Covering COVID: Inside an ICU
JUTICALPA, Honduras — “It seems like an unnecessary risk,” one…
JUTICALPA, Honduras — Carlos Rivera didn’t seem to understand the question: “How does it feel to walk into a room full of COVID-19 patients?”
“I feel OK,” he said, looking slightly puzzled. “I pray with them.”
Perhaps it was a translation error — or the layers of personal protective equipment he was sweating under on this humid Honduran afternoon. So a Christian Chronicle reporter asked it a different way: “Why are you willingly going in there? A lot of people wouldn’t.” A bilingual physician, Javier Franco, translated the question into Spanish.
“They need prayers. Each patient in there is asking for prayers.”
Rivera’s answer was the same: “They need prayers. Each patient in there is asking for prayers.”
That’s all the motivation Rivera needed to strap on a hooded gown, hairnet, rubber gloves, goggles, an N95 mask and a face shield outside the Hospital Regional San Francisco’s COVID-19 ward.
He’s one of a small group of chaplains who take turns visiting patients in this Central American town — beset by poverty, natural disasters and now the virus — through Predisan, a mission with roots in Churches of Christ.
Stepping across the threshold into what once was the hospital’s emergency room, Rivera and a small team of physicians and journalists were suddenly in a landscape of labored breathing. On beds lined with beeping monitors lay the unit’s most critical patients, their faces obscured under masks and tubes.
Rivera made his rounds, taking prayer requests from those able to speak. His goggles fogged with condensation as he began to petition God on their behalf. A few patients responded, raising their arms, weakly, toward heaven.
“They asked for prayers for their families back home,” said Franco, translating the patients’ requests, “for security and for sincere confidence that God is with them here in this hospital.”
Hope is in short supply here.
So are vaccines.
“If our healthcare system had been frail before, it is worse now,” said Dr. Amanda Madrid, chief executive officer of Predisan, to a surgical team from the U.S. — the first to serve with the ministry in more than a year.
Honduras, like most of the world, is riding a wave of COVID-19’s highly infectious delta variant. At press time, the nation of 9.7 million people had reported nearly 345,000 infections and 9,050 deaths since the pandemic began. Many here believe the actual figures are higher. About 4 million doses of vaccine had been administered, according to Reuters’ COVID-19 Tracker, enough for about 20 percent of the population.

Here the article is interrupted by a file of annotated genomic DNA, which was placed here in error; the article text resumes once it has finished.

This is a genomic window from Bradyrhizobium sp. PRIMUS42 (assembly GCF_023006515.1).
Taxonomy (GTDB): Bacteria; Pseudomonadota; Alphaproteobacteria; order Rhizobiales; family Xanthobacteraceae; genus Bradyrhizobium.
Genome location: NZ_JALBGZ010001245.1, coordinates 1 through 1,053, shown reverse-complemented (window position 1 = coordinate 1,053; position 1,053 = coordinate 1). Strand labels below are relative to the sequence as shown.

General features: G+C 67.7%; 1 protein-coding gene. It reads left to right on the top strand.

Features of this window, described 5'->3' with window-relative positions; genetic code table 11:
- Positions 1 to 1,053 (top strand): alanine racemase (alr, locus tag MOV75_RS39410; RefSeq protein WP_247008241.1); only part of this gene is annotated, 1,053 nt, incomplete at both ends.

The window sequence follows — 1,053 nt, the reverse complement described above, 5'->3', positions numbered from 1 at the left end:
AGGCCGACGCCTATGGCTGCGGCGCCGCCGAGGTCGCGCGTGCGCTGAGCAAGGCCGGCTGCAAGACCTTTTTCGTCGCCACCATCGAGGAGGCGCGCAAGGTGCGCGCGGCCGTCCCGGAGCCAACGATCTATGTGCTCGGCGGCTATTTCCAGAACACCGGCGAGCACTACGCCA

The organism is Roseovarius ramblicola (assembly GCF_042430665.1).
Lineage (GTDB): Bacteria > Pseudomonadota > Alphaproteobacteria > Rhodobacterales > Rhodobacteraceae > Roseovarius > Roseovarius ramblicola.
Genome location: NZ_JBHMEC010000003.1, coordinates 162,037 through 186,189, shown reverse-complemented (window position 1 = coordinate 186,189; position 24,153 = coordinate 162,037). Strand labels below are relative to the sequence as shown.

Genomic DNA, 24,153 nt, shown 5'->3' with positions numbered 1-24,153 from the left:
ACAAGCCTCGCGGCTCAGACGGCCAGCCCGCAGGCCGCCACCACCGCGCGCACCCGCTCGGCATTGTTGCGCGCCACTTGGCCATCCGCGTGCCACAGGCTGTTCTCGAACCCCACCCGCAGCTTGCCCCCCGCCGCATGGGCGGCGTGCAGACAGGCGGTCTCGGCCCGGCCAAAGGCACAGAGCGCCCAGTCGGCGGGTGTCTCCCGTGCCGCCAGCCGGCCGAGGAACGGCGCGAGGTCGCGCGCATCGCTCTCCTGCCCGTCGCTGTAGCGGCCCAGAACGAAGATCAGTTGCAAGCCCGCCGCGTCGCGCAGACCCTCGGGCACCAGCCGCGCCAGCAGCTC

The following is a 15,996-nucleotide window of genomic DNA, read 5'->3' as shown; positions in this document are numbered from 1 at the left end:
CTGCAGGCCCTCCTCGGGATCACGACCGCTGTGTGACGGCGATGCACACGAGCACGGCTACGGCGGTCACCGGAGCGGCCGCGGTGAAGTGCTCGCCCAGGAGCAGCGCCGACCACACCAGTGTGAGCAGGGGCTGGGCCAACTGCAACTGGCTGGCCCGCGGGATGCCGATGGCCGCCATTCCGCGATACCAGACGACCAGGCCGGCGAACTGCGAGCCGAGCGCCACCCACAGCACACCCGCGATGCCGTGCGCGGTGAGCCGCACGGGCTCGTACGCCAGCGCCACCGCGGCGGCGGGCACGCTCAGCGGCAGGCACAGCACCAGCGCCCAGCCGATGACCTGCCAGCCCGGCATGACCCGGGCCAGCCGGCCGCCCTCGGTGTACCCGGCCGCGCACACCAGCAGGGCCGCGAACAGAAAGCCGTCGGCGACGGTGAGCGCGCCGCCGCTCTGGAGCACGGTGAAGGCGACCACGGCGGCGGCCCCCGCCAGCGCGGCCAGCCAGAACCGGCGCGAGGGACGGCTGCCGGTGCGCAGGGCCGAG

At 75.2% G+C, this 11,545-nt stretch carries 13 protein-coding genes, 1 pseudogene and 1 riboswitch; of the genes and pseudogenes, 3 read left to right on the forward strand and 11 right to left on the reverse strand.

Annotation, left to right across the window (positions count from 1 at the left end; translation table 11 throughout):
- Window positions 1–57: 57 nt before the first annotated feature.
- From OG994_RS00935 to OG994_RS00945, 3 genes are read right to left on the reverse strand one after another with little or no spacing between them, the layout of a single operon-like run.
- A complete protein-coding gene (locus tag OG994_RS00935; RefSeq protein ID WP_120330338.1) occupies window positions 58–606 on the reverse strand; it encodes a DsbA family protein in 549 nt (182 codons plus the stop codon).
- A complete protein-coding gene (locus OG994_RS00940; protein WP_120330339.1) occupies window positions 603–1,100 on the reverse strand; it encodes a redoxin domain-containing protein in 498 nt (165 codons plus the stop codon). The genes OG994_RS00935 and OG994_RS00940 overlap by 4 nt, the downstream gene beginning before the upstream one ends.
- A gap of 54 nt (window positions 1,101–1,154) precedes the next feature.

Lockdowns have shuttered businesses and schools. Mission teams have vanished, and nonprofits can’t employ the translators and drivers who serve them. Some, without income and fearing rising gang violence, have attempted the treacherous trek north through Mexico, contributing to a crisis on the U.S. border.
Making matters worse, Honduras endured two powerful hurricanes within two weeks in late 2020.
Health care was a challenge, even pre-pandemic, in rural locales such as Olancho, the largest of Honduras’ 18 departments, or states. Among its people are indigenous groups such as the Pech, who often lack resources to pay for adequate medical care.
That’s why Doris Clark, a member of the Northlake Church of Christ in Atlanta, and her husband, the late Dr. Robert Clark, moved to Catacamas — a town surrounded by Olancho’s rugged mountains — 35 years ago to launch Predisan, which takes its name from the Spanish words for “preach” and “heal.” Along with Madrid, Predisan’s founding medical director, they planted ministries for addiction recovery, medical care and community development.
In 2003, Predisan opened the Good Samaritan Medical Center, a 20,000-square-foot facility that offers primary and specialty care and training for medical workers. For nearly two decades, visiting teams of U.S. physicians have worked alongside Predisan’s Honduran staff to provide surgical and dental services.
In the midst of the pandemic, the ministry has adapted its services. With most schools meeting only online, Predisan set up tents behind the small chapel at the Good Samaritan facility and created outdoor classrooms and a tutoring program for students who don’t have reliable internet access.
Related: Covering COVID: Inside an ICU
Related: Covering COVID: Inside an ICU
Predisan established a pastoral network of preachers who serve in the mountain villages. The group offers financial training and pools its resources to provide microloans for ministers to plant coffee and supplement their income.
“Predisan, through the Gospel, has brought dignity to a people, has brought hope to a people,” said Julio Benitez, a ministry chaplain and psychologist. “And all of this has given new lenses to the people of this community.”
“Predisan, through the Gospel, has brought dignity to a people, has brought hope to a people.”
Before the surgical team began its work, Benitez preached to socially distanced, masked Hondurans waiting for their procedures. He quoted Jeremiah 29:11: “‘For I know the plans I have for you,’ declares the Lord, ‘plans to prosper you and not to harm you, plans to give you hope and a future.’” The verse follows 28 chapters of misery, suffering and hopelessness that the children of Israel endured at the hands of their enemies.